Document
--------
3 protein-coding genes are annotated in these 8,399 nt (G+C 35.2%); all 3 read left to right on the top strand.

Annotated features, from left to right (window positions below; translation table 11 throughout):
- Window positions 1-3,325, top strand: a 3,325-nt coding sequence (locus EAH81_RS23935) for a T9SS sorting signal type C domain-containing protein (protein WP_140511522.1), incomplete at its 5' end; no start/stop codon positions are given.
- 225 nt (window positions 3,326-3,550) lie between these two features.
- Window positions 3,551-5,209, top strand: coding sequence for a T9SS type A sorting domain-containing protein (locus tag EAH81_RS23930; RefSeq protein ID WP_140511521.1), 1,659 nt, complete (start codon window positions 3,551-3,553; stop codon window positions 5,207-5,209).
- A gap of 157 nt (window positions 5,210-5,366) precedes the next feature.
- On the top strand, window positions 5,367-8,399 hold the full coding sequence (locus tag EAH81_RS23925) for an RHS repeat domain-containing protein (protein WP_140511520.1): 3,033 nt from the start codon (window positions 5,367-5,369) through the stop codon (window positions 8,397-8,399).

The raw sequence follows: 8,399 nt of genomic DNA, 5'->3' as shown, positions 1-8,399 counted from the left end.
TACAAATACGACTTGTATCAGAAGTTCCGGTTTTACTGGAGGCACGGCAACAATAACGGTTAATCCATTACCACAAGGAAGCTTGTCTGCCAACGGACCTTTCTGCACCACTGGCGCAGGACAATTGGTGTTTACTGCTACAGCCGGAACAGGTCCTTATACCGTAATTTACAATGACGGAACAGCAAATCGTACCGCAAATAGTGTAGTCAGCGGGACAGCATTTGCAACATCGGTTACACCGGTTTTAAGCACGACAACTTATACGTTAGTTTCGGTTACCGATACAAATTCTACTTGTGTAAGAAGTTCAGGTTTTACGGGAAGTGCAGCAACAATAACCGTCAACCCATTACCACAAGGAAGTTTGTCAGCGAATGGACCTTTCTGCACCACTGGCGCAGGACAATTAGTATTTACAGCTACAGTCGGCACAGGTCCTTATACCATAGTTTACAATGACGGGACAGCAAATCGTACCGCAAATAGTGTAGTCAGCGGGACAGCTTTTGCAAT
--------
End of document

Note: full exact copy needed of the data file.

3 protein-coding genes are annotated in these 8,399 nt (G+C 35.2%); all 3 read left to right on the top strand.

Annotated features, from left to right (window positions below; translation table 11 throughout):
- Window positions 1-3,325, top strand: a 3,325-nt coding sequence (locus EAH81_RS23935) for a T9SS sorting signal type C domain-containing protein (protein WP_140511522.1), incomplete at its 5' end; no start/stop codon positions are given.
- 225 nt (window positions 3,326-3,550) lie between these two features.
- Window positions 3,551-5,209, top strand: coding sequence for a T9SS type A sorting domain-containing protein (locus tag EAH81_RS23930; RefSeq protein ID WP_140511521.1), 1,659 nt, complete (start codon window positions 3,551-3,553; stop codon window positions 5,207-5,209).
- A gap of 157 nt (window positions 5,210-5,366) precedes the next feature.
- On the top strand, window positions 5,367-8,399 hold the full coding sequence (locus tag EAH81_RS23925) for an RHS repeat domain-containing protein (protein WP_140511520.1): 3,033 nt from the start codon (window positions 5,367-5,369) through the stop codon (window positions 8,397-8,399).

The raw sequence follows: 8,399 nt of genomic DNA, 5'->3' as shown, positions 1-8,399 counted from the left end.
TACAAATACGACTTGTATCAGAAGTTCCGGTTTTACTGGAGGCACGGCAACAATAACGGTTAATCCATTACCACAAGGAAGCTTGTCTGCCAACGGACCTTTCTGCACCACTGGCGCAGGACAATTGGTGTTTACTGCTACAGCCGGAACAGGTCCTTATACCGTAATTTACAATGACGGAACAGCAAATCGTACCGCAAATAGTGTAGTCAGCGGGACAGCATTTGCAACATCGGTTACACCGGTTTTAAGCACGACAACTTATACGTTAGTTTCGGTTACCGATACAAATTCTACTTGTGTAAGAAGTTCAGGTTTTACGGGAAGTGCAGCAACAATAACCGTCAACCCATTACCACAAGGAAGTTTGTCAGCGAATGGACCTTTCTGCACCACTGGCGCAGGACAATTAGTATTTACAGCTACAGTCGGCACAGGTCCTTATACCATAGTTTACAATGACGGGACAGCAAATCGTACCGCAAATAGTGTAGTCAGCGGGACAGCTTTTGCAAT